Did you know your protein powder may not be safe even though it’s from a popular manufacturer?
Your Protein Powder May Not Be Safe
Knowing how to read and interpret supplement labels is one of the best ways to make sure you know what you’re getting with each serving. You know the key ingredients, preferably with their dosages and you have a general idea of how much protein, fat, and carbs you have in one scoop. You also know what fillers or non-key ingredients the company used in the Other Ingredients section.
In a perfect world, what’s inside a protein powder is always indicated on the label. However, that is simply not the case.
According to non-profit organization Clean Label Project, 134 top rated protein powders and beverages were found to have traces of more than 130 different types of toxins. These toxins include heavy metals like arsenic, lead, mercury, and cadmium and Bisphenol A pesticides. Below are the numbers:
- 70% of the protein powders they tested contained lead
- 74% of the protein powders tested contained cadmium
- 55% overall contained BPA pesticide
- One protein powder (which they didn’t disclose) contained more than 25 times the allowed BPA regulatory limit in one serving.
To make it worse, the word “organic” doesn’t mean the supplement is any safer. In fact, organic protein powders were found to contain more traces of heavy metals than their non-organic counterparts!
Researchers noted organic powders had:
- 50% more arsenic
- 50% more lead
- Almost 500% more cadmium
These were powders with the label “USDA Organic.” Yes, the same label many people say guarantees food purity from GMO ingredients and additives.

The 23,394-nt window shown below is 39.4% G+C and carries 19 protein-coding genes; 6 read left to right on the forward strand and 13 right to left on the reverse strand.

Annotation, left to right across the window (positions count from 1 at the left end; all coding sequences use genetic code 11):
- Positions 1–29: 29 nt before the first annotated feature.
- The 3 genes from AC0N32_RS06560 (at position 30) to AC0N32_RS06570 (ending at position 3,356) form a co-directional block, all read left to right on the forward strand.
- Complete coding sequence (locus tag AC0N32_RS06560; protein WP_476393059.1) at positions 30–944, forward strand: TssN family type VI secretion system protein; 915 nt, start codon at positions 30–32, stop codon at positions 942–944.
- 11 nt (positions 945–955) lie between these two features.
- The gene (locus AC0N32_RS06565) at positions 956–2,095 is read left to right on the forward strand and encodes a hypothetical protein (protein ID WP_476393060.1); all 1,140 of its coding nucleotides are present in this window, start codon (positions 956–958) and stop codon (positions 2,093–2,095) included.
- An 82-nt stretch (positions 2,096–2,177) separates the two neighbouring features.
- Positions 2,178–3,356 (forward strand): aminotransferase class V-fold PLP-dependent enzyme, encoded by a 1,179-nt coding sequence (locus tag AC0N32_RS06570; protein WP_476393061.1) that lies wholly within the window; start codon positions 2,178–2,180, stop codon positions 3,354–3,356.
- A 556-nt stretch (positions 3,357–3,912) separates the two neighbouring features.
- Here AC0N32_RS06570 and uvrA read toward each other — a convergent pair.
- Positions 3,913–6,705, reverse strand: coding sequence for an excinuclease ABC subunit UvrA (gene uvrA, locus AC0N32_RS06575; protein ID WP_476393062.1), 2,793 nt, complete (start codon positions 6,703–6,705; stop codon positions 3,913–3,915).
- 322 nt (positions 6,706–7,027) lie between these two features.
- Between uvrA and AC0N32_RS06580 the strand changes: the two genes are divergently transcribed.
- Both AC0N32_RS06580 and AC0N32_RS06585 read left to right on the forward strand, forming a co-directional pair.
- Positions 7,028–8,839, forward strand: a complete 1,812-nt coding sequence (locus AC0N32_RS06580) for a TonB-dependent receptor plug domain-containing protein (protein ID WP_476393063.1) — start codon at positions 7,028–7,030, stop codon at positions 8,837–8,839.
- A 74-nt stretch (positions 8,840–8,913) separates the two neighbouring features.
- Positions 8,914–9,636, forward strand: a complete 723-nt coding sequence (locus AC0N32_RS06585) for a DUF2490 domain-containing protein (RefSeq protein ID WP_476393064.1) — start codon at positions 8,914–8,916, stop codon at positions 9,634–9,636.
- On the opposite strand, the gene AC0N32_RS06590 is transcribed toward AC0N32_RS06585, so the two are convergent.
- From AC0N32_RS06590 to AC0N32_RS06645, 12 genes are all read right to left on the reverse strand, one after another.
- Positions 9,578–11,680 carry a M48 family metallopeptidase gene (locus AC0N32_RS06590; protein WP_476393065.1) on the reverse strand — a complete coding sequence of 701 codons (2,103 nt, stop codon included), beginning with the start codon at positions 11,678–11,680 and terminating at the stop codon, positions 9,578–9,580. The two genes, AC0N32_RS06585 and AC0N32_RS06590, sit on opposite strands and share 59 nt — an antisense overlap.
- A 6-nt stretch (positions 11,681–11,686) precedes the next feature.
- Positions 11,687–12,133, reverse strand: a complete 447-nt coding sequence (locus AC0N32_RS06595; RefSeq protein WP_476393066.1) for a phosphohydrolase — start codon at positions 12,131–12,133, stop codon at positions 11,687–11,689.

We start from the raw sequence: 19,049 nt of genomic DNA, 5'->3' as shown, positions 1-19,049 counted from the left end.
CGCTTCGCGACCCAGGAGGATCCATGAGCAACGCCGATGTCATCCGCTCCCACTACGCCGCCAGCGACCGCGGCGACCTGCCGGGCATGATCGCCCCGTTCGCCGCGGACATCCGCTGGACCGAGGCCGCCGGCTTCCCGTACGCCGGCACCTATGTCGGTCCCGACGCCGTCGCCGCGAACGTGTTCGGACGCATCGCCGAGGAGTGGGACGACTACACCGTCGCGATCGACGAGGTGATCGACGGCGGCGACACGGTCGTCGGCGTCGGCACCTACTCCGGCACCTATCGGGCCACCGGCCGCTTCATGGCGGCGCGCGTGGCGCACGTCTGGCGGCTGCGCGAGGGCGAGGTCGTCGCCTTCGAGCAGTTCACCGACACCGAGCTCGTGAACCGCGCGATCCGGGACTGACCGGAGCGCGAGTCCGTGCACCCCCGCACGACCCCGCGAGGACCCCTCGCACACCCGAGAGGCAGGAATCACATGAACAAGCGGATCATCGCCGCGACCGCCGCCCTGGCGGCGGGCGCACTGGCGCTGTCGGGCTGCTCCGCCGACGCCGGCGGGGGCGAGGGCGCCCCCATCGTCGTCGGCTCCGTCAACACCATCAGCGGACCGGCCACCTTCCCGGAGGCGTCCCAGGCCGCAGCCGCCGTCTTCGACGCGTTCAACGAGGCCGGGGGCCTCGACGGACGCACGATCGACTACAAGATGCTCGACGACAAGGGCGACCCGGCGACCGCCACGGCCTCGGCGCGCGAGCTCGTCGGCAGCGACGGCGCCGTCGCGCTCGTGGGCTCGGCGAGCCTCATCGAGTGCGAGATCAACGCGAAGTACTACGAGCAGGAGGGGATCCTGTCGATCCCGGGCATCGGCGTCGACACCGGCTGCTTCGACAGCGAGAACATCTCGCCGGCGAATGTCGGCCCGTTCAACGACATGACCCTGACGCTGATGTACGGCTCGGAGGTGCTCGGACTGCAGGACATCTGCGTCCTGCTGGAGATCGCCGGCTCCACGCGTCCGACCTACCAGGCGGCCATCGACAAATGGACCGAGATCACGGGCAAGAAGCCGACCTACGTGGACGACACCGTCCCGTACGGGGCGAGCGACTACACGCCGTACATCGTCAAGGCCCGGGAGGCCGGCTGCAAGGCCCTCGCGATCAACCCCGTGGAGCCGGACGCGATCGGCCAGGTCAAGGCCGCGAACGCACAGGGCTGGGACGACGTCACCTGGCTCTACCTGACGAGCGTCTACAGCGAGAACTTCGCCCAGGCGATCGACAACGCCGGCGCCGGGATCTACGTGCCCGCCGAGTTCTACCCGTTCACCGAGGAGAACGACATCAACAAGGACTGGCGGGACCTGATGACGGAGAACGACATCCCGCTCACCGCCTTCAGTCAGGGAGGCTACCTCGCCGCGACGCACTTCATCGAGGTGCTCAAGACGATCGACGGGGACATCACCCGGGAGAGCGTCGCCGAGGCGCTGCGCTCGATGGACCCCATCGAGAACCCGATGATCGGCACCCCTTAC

Take note, they tested the top powders according to Nielsen and Amazon’s best sellers list. There’s a good chance the protein powder you have at home right now has these undeclared toxins. Surely, avoiding animal-based protein would be safer since plant-based proteins go through a much more rigorous series of quality control.
Animal-based protein powders would come out “cleaner” because not only are they not the primary recipient of heavy metal contamination, but animals also help “filter” or diffuse these toxins.
Why Pure Doesn’t Mean Safe
You often see the “100% pure” label on single-ingredient supplements especially protein powders. However, just because it says 100% pure doesn’t mean the company didn’t add any fillers in or spike its protein content to pass quality control tests. Not to mention that the company in question could have sourced their “pure” protein powder from a supplier with questionable test methods and farm sources.
First and foremost, it’s important to point out that supplement companies don’t have to prove that the supplement you’re taking is safe or effective. They can claim any benefit with any scientific paper all they want, but you will always notice how they have these asterisks at the end of every claim. These asterisks often mean:
The fact that they’re not regulated like drugs also poses a problem. Sure, the lack of regulation makes the supplements more affordable, but it also puts the consumers at risk for contaminants that the supplement company may not have even tested for.
How bad are these contaminants?
The thing with contaminants is, the poison is always in the dose. A few micrograms won’t hurt because the body can still excrete these naturally. However, it takes time for the body to remove these from our system. This is where it gets messy for protein powder consumers.
Most if not all protein powders always ask their consumers to take a serving or two on both training and non-training days. Meaning, you are supposed to ingest their product close to seven days a week.
Since Clean Label Project designed the study to include the most popular supplements, there’s a good chance the protein powder you’re ingesting every day has these unwanted toxins in them. According to the NIH – Genetic and Rare Disease Information Center, if you take protein supplements with undetermined levels of heavy metals every day, and you let these dangerous compounds accumulate in your system, you’re putting yourself at risk for the following:
- Abdominal pain
- Heart abnormalities (cardiomyopathy and dysrhytmia)
- Tingling of hands and feet
- Kidney, Liver damage
- Lung irritation or fluid accumulation
- Memory loss
- Behavioral changes